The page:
Monday, December 23, 2013

A Tribute to Michael Weiner by Team healtheo360

Team Healtheo360 has posted a sober, honest, video tribute to Michael Weiner who passed due to GBM. The video is revealing, thought-provoking and worth watching for anybody who is a brain tumor victim, caretaker or friend/relative of either.

Thursday, December 19, 2013

Sleep, brain-flushing & toxins

The National Institute of Health reports that a new study “…suggests that sleep helps restore the brain by flushing out toxins that build up during waking hours.”

Since I don’t like toxins in my brain, and I suspect you don’t either, I decided to read further.

According to the website posting “Dr. Maiken Nedergaard and her colleagues at the University of Rochester Medical Center recently discovered a system that drains waste products from the brain.”

While I’m a bit worried that this system could drain quite a bit of what’s in my head, I read on and learned “…the glymphatic system (aka the brain draining system) can help remove a toxic protein called beta-amyloid from brain tissue. Beta-amyloid is renowned for accumulating in the brains of patients with Alzheimer's disease.”

Among all sorts of other brain-related concerns, I do worry about Alzheimer’s (mostly when I can’t find my car keys). The question is, though, how does this new info help us?

The posting goes on to say “The study raises the possibility that certain neurological disorders might be prevented or treated by manipulating the glymphatic system” which gave me some closure or hope or maybe just a chance to sleep sounder tonight.

Image credit: <a href=''>czardases / 123RF Stock Photo</a>

Monday, December 16, 2013

Surviving Cancer’s “Knock-On” Effects

I just read a thoughtful article about surviving survivorship by Laura Landro, assistant managing editor of The Wall Street Journal. Her December 9th article, entitled “The Next Front in Cancer Care” is nicely summarized in the sub-head: “As More Patients Survive, Cancer Centers Handle Disease's Knock-On Effects” -  

Ok, so what are “Knock-On” effects? 

Landro says “For cancer patients, getting through the rigors of treatment is the first hurdle. Then, life as a cancer survivor poses its own daunting physical and emotional challenges.”

Depressingly, she notes that these challenges are “Chemotherapy and radiation can damage vital organs such as the heart and liver, possibly causing secondary diseases years later. The body can be debilitated, cognitive functions impaired and emotions distressed, making return to normal life and work difficult. Some 70% of cancer survivors experience depression at some point. Patients have higher levels of anxiety years after the disease is cured. And there is always the chance that cancer will return.”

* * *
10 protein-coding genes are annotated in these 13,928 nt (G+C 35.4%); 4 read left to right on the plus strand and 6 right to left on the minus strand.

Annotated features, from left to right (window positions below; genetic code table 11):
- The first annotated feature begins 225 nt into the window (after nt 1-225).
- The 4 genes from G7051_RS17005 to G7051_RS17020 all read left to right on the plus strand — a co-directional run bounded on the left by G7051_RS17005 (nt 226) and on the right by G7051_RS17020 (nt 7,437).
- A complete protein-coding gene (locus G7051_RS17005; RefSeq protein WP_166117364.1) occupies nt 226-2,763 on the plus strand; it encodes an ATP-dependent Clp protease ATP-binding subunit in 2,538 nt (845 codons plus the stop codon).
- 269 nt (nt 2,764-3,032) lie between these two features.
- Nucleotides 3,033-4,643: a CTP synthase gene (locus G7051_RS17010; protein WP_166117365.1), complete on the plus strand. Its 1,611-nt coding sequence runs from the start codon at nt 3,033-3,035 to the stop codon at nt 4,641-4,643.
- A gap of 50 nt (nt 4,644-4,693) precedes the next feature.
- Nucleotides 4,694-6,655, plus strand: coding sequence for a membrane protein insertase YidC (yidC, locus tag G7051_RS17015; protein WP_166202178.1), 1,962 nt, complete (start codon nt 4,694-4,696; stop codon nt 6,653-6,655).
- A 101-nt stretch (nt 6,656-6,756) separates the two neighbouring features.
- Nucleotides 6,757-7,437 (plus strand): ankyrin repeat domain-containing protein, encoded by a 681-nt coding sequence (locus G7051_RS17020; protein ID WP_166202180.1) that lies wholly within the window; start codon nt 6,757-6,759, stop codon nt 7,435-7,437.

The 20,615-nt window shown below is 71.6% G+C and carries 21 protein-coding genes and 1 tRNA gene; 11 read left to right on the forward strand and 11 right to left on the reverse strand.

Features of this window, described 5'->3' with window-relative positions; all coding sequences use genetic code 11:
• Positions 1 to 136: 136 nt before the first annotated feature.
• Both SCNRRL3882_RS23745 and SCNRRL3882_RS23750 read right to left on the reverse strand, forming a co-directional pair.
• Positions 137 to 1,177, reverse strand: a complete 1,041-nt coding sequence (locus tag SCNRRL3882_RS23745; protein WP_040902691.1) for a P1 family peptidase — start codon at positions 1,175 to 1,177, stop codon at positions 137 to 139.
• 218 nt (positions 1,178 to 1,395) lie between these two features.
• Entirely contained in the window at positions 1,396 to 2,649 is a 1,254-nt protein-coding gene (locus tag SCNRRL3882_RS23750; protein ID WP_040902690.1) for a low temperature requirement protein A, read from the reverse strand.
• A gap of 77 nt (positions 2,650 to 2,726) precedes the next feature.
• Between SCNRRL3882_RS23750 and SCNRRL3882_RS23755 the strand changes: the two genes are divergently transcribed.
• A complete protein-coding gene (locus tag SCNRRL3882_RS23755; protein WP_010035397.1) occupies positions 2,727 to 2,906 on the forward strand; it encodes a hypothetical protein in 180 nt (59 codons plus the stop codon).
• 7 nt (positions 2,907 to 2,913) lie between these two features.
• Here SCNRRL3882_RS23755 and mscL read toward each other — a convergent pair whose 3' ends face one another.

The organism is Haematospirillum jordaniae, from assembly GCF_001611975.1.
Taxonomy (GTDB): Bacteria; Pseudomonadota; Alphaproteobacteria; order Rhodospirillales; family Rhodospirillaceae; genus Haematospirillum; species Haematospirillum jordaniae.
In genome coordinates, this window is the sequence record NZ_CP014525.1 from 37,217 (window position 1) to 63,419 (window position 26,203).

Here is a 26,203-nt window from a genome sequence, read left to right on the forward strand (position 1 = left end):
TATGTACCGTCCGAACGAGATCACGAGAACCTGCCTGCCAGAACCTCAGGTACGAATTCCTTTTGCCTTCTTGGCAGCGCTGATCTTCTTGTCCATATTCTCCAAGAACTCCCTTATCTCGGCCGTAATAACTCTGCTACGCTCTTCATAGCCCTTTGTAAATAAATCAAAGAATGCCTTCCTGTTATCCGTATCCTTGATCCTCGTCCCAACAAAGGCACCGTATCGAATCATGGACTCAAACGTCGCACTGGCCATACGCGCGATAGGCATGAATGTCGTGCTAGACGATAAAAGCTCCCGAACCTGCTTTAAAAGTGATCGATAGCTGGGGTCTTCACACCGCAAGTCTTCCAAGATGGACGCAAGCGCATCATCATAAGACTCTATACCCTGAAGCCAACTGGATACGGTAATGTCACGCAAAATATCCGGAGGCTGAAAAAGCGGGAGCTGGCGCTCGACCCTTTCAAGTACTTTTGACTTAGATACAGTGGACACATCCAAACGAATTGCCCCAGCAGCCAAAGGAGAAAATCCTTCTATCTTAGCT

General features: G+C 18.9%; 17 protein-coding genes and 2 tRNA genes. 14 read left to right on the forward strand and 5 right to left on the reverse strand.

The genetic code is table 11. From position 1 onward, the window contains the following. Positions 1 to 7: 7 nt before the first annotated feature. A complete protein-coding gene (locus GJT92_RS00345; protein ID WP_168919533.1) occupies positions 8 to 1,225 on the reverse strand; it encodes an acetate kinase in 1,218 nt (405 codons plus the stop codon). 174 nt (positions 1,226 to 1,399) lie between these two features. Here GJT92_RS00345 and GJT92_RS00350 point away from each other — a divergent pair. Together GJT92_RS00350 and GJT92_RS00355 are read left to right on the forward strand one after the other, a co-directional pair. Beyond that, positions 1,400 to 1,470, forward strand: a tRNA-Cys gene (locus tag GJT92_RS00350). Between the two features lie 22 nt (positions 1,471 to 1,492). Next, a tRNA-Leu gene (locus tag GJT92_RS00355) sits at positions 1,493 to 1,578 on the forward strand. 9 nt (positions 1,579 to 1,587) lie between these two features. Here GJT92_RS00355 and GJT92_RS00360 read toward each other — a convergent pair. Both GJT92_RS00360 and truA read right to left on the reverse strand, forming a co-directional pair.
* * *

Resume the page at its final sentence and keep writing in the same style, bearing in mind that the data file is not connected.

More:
Arrggghhh! That’s scary. I’ve read about all the meningioma brain tumor victims panicking about their 6 month post-surgery MRI on ABTA’s Inspire website, so this feels both true and upsetting:

Some cancer centers are starting to address this according to Landro, “A growing number of hospitals and community cancer centers, which treat the majority of the nation's cancer patients, are launching survivorship-care programs. These include treatment follow-up plans, physical rehabilitation and emotional assistance, such as counseling and support groups. They resemble programs currently offered by big urban cancer centers like MD Anderson in Houston and Memorial Sloan-Kettering in New York.”

Laurence Gonzales has written an entire book on this entitled Surviving Survival, which is neatly summarized in the description, “You have survived the crisis—trauma, disease, accident, or war—now how do you get your life back?” And while he doesn’t focus on surviving brain cancer, I believe the emotional landscape for “getting your life back” is the same.

Image credit: <a href=''>lightwise / 123RF Stock Photo</a>

Friday, December 13, 2013

Brain Tumor Blogger Starts Every Day Being Grateful

“I am utterly and unequivocally grateful for the cancer that is currently trying it's hardest to end my life.  Seems ironic, but without this cancer I would not be the person I am today.  Being diagnosed led me onto this road, a road that is exceptionally frustrating, difficult, sad, depressing, joyous and miraculous.  It has introduced me to some of the most amazing, inspiring and beautiful people I have ever met in my life.”

That’s a quote from Ryan of

This “grateful for cancer ” business all started from a conversation he was having with a friend (ironically at a café called “Gratitude”) who suggested that he “… wake up every morning and think of 5 things you are grateful for and if you can't think of 5, think of 4 or 3 or 2 or 1...  It could be anything from the bed you sleep in to the love you share with your family of friends.”

At some level this advice seems shallow, insipid and recklessly insensitive. This is a millennial struck down in the prime of his life with a relentless disease that almost always wins in the most depressing manner. Grateful? Are you smokin' dope?* You've got to be kidding!

Yet in his most recent blog posting Ryan says “…what I am most grateful for is Grade IV Astrocytoma aka Glioblastoma Multiforme.” (!)

Crazy, inspiring, focused, fearless - these are all words that come flooding into my crowded head when I read his blog. You should read it too.


*Yes, he might actually be smokin' medically-prescribed dope, but that's fodder for another day.

Image credit: <a href=''>ashumskiy / 123RF Stock Photo</a>